Thanks so much for the info! I figured it was the type with the baked on seal. Smart 🙂
I love this home! One thing people don’t realize about these galvanized metal panels is, if they are not sealed with a clear top coat (as suggested) they will begin to rust. The rust will only go down so many millimeters and then it will stop and go no further, but it does rust. Some designers consider this part of it’s charm and that is why they use it for certain projects.
Good point Deborah! There is a lot of different types and you have to make sure you get the right one for whatever job you are using it for. I’ve even seen the new sheet metal that has a baked on color and seal on it and the colors are vibrant! I guess the industry is taking advantage of the popularity and doing their best to meet the demands with new ideas.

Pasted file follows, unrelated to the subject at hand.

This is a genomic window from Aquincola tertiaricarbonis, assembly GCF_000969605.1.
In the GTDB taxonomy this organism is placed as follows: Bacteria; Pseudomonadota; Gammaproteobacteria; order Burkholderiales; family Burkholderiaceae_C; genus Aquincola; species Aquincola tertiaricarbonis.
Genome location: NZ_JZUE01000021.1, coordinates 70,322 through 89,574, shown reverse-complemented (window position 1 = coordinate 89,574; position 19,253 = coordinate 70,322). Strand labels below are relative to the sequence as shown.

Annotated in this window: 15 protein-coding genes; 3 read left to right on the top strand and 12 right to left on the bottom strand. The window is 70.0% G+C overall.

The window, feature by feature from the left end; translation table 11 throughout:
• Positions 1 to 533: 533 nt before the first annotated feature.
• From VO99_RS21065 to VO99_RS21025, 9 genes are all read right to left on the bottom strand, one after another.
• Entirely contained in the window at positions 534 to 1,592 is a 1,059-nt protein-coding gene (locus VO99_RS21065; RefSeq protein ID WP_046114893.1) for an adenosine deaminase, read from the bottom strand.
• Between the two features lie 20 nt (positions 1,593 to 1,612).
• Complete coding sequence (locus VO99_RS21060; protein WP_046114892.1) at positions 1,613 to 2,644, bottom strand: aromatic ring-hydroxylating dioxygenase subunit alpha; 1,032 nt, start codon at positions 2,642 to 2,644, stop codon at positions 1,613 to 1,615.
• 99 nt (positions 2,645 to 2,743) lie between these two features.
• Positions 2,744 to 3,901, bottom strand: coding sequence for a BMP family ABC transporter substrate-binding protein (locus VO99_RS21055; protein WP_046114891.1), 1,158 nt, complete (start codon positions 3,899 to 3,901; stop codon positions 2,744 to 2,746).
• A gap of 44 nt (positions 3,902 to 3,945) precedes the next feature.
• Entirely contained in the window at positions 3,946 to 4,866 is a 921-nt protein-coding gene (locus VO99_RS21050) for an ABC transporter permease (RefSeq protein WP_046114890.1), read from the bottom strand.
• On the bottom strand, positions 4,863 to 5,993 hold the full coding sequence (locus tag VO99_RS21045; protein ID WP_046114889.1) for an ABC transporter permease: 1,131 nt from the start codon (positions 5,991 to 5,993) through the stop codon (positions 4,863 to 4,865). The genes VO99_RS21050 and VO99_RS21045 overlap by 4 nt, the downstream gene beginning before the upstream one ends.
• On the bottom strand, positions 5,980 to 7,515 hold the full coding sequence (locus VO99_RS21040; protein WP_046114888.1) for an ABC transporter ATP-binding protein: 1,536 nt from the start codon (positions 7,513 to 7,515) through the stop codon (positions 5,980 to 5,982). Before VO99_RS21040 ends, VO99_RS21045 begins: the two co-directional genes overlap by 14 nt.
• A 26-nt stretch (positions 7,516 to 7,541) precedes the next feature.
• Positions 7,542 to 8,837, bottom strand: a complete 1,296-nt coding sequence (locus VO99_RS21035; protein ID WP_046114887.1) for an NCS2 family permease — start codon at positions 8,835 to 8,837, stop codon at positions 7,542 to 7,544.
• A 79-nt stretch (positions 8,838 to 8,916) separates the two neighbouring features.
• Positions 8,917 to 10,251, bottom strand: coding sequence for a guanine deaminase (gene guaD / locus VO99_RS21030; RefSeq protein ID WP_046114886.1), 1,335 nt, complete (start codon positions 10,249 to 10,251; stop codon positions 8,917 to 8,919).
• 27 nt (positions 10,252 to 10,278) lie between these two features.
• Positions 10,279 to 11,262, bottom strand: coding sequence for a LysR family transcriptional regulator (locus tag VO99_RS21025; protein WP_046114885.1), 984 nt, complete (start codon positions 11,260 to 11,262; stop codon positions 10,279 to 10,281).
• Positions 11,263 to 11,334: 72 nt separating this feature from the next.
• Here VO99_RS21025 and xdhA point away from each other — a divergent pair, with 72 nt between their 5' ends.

Thanks for commenting!
This place looks great! I love the look of colored glass block. I have got to find a way to incorporate it in SOMETHING at our house. Maybe in the garden? Last year’s projects wore me out so I can’t imagine putting another hole in our wall :-).
I’m curious how the sheet metal will do with water on it. It looks galvanized and it’s really creative, but what will they clean it with? The bathroom looks terrific too.
I bet you do need a little vacation from home remodeling after all that you guys have done!
I really like the idea of the glass blocks, too. You could add a little color anywhere!
We used galvanized sheet metal as skirting under our back porch. We’re on a pretty steep slope and it was the cheapest way to get 6′ tall skirting. It’s been a couple of years and while it did lose a bit of the shine, it still looks great. I think inside, where the elements aren’t so harsh, it would last years. Also, I bet an auto paint sealant would work and you probably wouldn’t have to worry about soap scum ever again…lol.
Hope you have a great holiday! Thanks for commenting 🙂